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The much-awaited mid-term evaluation of the Erasmus+ programme was published by the European Commission on 31 January 2018, providing the perfect occasion to think about the impact of the programme until 2020 – and beyond. For the period 2014-2020, the programme has a budget of EUR 16.45 billion and aims to provide mobility to over 4 million persons. Since the beginning of this programming period, 1.8 million individuals took part in mobility activities, with more than 240.000 organisations involved in cooperation projects.
In brief, the mid-term evaluation shows that the programme has proven to have an undisputable European added value, contributing to a more cohesive Union and to a stronger sense of feeling ‘European’. Erasmus+ is highly effective, contributing to the acquisition of skills and competences and hence increasing employability. The evaluation also confirms the programme’s capacity to absorb a potential overall budget increase, in which case the current share-out between the sectors of the programme could be modified to reinforce sectors such as school education, vocational education and training, in which a budget increase would traduce itself into an impact gain.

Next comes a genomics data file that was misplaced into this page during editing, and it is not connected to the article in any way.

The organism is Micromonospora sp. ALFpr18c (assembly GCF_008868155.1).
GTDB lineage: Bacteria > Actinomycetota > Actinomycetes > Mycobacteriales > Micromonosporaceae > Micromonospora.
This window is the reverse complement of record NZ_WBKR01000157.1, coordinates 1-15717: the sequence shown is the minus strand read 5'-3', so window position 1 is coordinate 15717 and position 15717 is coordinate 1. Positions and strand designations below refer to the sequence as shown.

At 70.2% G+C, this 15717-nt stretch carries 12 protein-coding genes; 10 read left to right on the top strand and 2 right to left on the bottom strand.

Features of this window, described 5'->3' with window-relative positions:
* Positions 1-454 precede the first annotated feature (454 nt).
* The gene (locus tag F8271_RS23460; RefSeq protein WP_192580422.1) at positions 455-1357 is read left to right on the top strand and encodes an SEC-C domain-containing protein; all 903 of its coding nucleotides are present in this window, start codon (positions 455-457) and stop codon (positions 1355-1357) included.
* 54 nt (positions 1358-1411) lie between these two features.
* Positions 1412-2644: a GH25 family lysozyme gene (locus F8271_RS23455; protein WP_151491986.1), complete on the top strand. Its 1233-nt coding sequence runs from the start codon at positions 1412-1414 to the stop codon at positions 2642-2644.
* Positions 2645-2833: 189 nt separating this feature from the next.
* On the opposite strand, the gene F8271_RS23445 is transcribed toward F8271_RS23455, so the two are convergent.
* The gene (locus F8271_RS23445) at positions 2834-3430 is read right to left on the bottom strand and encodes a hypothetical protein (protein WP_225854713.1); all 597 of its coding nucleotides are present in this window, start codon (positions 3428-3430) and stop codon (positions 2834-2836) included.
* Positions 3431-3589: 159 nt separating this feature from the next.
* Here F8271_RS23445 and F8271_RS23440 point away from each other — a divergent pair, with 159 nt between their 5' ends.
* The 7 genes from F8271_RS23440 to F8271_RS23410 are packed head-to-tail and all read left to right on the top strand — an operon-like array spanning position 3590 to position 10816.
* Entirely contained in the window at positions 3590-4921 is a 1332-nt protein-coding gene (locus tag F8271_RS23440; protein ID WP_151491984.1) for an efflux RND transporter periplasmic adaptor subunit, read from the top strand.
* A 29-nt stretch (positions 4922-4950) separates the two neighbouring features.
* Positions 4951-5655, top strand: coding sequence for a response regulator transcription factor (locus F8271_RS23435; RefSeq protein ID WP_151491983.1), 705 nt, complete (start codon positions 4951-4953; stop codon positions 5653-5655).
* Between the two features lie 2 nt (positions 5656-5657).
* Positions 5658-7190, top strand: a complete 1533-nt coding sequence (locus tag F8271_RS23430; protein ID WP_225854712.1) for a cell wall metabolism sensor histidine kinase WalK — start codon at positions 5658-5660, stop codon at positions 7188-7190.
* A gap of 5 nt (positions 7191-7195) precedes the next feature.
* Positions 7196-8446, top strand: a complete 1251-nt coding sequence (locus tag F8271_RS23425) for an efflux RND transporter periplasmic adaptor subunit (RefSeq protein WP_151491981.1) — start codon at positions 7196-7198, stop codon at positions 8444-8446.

The next Erasmus+ allocated budget was also referred to in the latest European Commission’s Communication of 14 February A new, modern Multiannual Financial Framework for a European Union that delivers efficiently on its priorities post-2020. In the document it is stated that the current Erasmus+ budget only offers learning mobility opportunities for less than 4% of young people living in Europe and estimates are provided: doubling the number of young people in the EU participating in Erasmus+ to reach 7.5% of young people across Europe would require an investment of EUR 30 billion in the next Multiannual Financial Framework (over a seven-year period). Providing the opportunity for 1 in 3 young people to participate in an Erasmus+ learning experience abroad would require a budget for the 2021-2027 period in the order of EUR 90 billion. The question is now if the EU will be ambitious enough to reach those numbers.